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20 Films, 10 Countries, 18 Days

An annual culture- crossing cinematic event comes to Rockland this weekend featuring movies from Argentina, Croatia, Czechloslovakia, Germany, Hungary, Israel, Poland, England and the US. The 9th Annual JCC Rockland International Jewish Film Festival features 20 films in 18 days at three theatres across the county.

On Sun Mar 11, Remembrance has its world premiere in Rockland.  Inspired by actual events, the movie depicts a remarkable love story that blossomed amidst the terror of a German concentration camp in Poland 1944.

The festival closes on April 1 with “We are Still Here,” an intimate family account retracing the lives of Holocaust survivors produced by local filmmaker Evan Kleinman.

This year’s Disabilities Awareness films are Mabul (the Flood) and Dolphin Boy. Mabul is the story of a dysfunctional family in Israel and the upheaval they suffered when they learned their first born son was autistic and the the spiraling of their problems when he is suddenly returned to their home, with no supports.  Dolphin Boy, a true story of how a critically beaten Arab youth from the Israeli territories is treated by Israeli doctors, who feel the only thing that will help is Dolphin Therapy.

For ticket information and show times and locations, visit the JCC Rockland International Jewish film Festival Website.

Here’s a list of what’s playing from March 11 through April 1 in Rockland County:

Sunday, March 11 at 7:30pm at Lafayette Theater

Tuesday, March 13 at 7:30pm and Shown Again Sunday, April 1 at 1pm at AMC Theater

This film is about faith, friendship, family and the challenges of being different in America, as seen through the eyes of Daud, a Muslim boy studying to be an Imam and his Orthodox Jewish friend, Yoav. Through an innocent act of good faith, Daud befriends a group of Brooklyn Yeshiva students who assume he is one of them. “David” plays along, unable to resist the joys of baseball cards, swimming and music. The web of deceit unravels, forcing Daud and Yoav to confront the complexities of life in multicultural Brooklyn, and the reality of prejudice, cultural boundaries and different religions.

Israel Inside: How a Small Nation Makes a Big Difference
Wednesday, March 14th at 7:30pm at RCC Cultural Arts Center

A new feature length documentary that explores the positive characteristics of Israeli society from a humanistic, psychological, and emotional perspective. This insightful and uplifting documentary sidesteps the usual conversation of politics, conflict and violence, and tells the story of the Israeli people whose resilience has propelled Israel to the forefront of world innovation and progress.

My First Wedding
Thursday, March 15 at 7:30pm at AMC Theaters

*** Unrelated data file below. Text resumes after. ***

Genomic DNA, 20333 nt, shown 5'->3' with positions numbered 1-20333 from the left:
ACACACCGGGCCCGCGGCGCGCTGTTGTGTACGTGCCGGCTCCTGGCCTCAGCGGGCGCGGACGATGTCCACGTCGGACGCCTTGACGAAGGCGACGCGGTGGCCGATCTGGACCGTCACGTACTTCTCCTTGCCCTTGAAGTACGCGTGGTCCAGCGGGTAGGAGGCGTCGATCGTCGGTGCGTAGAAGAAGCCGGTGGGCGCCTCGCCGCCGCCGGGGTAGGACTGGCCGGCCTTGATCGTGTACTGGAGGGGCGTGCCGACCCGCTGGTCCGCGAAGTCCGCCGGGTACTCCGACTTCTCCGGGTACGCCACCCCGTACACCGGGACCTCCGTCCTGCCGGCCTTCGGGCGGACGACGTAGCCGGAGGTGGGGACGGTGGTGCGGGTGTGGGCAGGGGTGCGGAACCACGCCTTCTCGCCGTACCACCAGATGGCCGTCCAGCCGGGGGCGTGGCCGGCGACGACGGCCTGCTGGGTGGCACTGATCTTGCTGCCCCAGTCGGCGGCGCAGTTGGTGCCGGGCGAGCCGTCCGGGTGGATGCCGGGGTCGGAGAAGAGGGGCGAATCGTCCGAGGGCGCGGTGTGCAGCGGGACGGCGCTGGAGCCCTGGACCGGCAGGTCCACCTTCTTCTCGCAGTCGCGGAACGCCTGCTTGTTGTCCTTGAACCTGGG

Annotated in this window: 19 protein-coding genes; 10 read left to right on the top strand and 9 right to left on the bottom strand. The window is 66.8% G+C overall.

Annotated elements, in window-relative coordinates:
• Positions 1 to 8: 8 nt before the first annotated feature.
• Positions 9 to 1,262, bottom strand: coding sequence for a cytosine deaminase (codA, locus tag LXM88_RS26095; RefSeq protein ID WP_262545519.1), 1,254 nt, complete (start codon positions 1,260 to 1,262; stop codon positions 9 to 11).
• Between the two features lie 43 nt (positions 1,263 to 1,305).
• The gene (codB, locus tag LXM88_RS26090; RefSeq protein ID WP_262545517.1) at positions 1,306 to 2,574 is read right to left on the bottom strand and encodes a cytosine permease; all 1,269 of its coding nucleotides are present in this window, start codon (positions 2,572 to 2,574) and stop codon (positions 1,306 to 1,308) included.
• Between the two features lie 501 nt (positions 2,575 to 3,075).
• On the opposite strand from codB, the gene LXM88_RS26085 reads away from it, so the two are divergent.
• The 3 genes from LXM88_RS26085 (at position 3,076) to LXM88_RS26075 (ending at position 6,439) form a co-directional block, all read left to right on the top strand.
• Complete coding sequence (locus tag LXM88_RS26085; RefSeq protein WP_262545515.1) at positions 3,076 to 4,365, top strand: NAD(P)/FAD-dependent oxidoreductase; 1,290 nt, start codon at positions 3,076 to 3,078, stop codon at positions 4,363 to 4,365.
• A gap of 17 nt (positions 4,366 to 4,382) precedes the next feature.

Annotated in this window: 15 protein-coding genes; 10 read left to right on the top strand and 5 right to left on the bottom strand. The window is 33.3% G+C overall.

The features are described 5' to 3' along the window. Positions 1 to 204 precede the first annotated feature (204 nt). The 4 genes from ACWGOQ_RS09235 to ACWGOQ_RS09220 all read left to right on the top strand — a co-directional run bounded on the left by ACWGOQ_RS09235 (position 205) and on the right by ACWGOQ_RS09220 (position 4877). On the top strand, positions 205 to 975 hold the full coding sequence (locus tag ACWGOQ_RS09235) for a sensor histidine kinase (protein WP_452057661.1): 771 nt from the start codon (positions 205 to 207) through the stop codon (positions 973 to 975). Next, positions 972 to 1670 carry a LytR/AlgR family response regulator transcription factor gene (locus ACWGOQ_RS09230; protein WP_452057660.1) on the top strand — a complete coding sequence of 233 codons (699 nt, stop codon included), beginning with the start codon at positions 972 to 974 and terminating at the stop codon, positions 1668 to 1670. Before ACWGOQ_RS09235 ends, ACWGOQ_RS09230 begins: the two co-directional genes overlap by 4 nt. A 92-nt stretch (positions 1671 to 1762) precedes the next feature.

Jewish-born but now secular Adrin (Daniel Hendler) and Catholic-born but now quasi-secular Leonora (Natalia Oreiro) have finally reached their wedding day. Instead of gracefully embracing matrimony, Adrin spends the hours leading up to the ceremony trying to postpone it, not because he’s got cold feet (or does he?), but because he’s clumsily lost both his and his bride-to-bes sacred wedding rings. Disaster ensues in director Ariel Winograd’s winning comedy about the politics of the proverbial “Big Day.” A box-office success in Argentina!

Kaddish for a Friend
Friday, March 16 at 1pm at Lafayette Theater

A Russian Jewish WWII veteran and Palestinian teen form an unlikely friendship in a stirring debut by Moscow-born German filmmaker Leo Khasin. Growing up in a Lebanese refugee camp, 14-year-old Ali (Neil Belakhdar) has learned to hate Jews before escaping with his family and relocating to public housing in Berlin’s Kreuzberg quarter. He tries to gain acceptance among his Arab peers by targeting an elderly Russian Jew, Alexander (Ryszard Ronczewski), vandalizing the old man’s apartment and defacing the walls with anti-Semitic graffiti. Threatened with deportation, the teen is forced to apologize, sparking a feisty relationship with Alexander, which evolves from mutual distrust to codependence. Based on actual events and embodying the spirit of building bridges of understanding, Kaddish for a Friend unfolds with gritty realism and a light touch.

Reuniting the Rubins
Saturday, March 17 at at 8:30pm the AMC Theaters

Lenny Rubins, (Timothy Spall, The King’s Speech), has to put his dream retirement on hold when his ailing mother (Honor Blackman, Goldfinger) emotionally blackmails him into reuniting his estranged children for Passover. They may be peas from the same pod, but to Lenny, his grown children are not even from the same planet: a hard-nosed capitalist (James Callis, Battlestar Galactica), an outspoken eco-warrior daughter committed to the cause, an outer-worldly Buddhist Monk, and a Jerusalem-based Rabbi. While they might quarrel, fight, and perhaps even be starting a war in Africa, they are still family. It is going to take a whole lot of soul-searching and sacrifice for everyone to come together in this heart- warming and comic family story.

Sunday, March 18 at 7:30pm at Lafayette Theater